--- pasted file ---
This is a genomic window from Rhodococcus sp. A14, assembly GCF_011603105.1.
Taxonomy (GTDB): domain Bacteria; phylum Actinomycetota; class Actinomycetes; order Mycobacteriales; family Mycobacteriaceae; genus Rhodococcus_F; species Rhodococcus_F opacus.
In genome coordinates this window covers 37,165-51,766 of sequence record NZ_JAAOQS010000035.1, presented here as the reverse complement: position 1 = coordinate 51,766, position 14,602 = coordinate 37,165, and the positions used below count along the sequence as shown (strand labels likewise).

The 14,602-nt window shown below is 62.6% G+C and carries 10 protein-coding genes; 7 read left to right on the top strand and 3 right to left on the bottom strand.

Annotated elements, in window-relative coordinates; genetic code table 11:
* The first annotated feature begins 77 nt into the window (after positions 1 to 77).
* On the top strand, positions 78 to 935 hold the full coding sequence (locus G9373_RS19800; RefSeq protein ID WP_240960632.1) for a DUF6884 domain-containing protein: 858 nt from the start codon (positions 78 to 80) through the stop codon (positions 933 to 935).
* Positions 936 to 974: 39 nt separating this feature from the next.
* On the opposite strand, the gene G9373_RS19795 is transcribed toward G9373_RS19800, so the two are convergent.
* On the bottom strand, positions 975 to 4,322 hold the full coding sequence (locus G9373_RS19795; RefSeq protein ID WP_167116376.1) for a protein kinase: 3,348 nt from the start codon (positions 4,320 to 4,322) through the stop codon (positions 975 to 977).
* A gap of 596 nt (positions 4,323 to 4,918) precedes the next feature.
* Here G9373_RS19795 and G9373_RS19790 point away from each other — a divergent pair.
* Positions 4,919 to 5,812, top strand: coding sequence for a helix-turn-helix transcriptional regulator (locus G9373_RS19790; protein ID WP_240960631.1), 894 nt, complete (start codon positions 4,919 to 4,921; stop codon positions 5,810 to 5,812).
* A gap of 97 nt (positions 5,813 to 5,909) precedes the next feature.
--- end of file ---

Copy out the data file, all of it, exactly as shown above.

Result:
This is a genomic window from Rhodococcus sp. A14, assembly GCF_011603105.1.
Taxonomy (GTDB): domain Bacteria; phylum Actinomycetota; class Actinomycetes; order Mycobacteriales; family Mycobacteriaceae; genus Rhodococcus_F; species Rhodococcus_F opacus.
In genome coordinates this window covers 37,165-51,766 of sequence record NZ_JAAOQS010000035.1, presented here as the reverse complement: position 1 = coordinate 51,766, position 14,602 = coordinate 37,165, and the positions used below count along the sequence as shown (strand labels likewise).

The 14,602-nt window shown below is 62.6% G+C and carries 10 protein-coding genes; 7 read left to right on the top strand and 3 right to left on the bottom strand.

Annotated elements, in window-relative coordinates; genetic code table 11:
* The first annotated feature begins 77 nt into the window (after positions 1 to 77).
* On the top strand, positions 78 to 935 hold the full coding sequence (locus G9373_RS19800; RefSeq protein ID WP_240960632.1) for a DUF6884 domain-containing protein: 858 nt from the start codon (positions 78 to 80) through the stop codon (positions 933 to 935).
* Positions 936 to 974: 39 nt separating this feature from the next.
* On the opposite strand, the gene G9373_RS19795 is transcribed toward G9373_RS19800, so the two are convergent.
* On the bottom strand, positions 975 to 4,322 hold the full coding sequence (locus G9373_RS19795; RefSeq protein ID WP_167116376.1) for a protein kinase: 3,348 nt from the start codon (positions 4,320 to 4,322) through the stop codon (positions 975 to 977).
* A gap of 596 nt (positions 4,323 to 4,918) precedes the next feature.
* Here G9373_RS19795 and G9373_RS19790 point away from each other — a divergent pair.
* Positions 4,919 to 5,812, top strand: coding sequence for a helix-turn-helix transcriptional regulator (locus G9373_RS19790; protein ID WP_240960631.1), 894 nt, complete (start codon positions 4,919 to 4,921; stop codon positions 5,810 to 5,812).
* A gap of 97 nt (positions 5,813 to 5,909) precedes the next feature.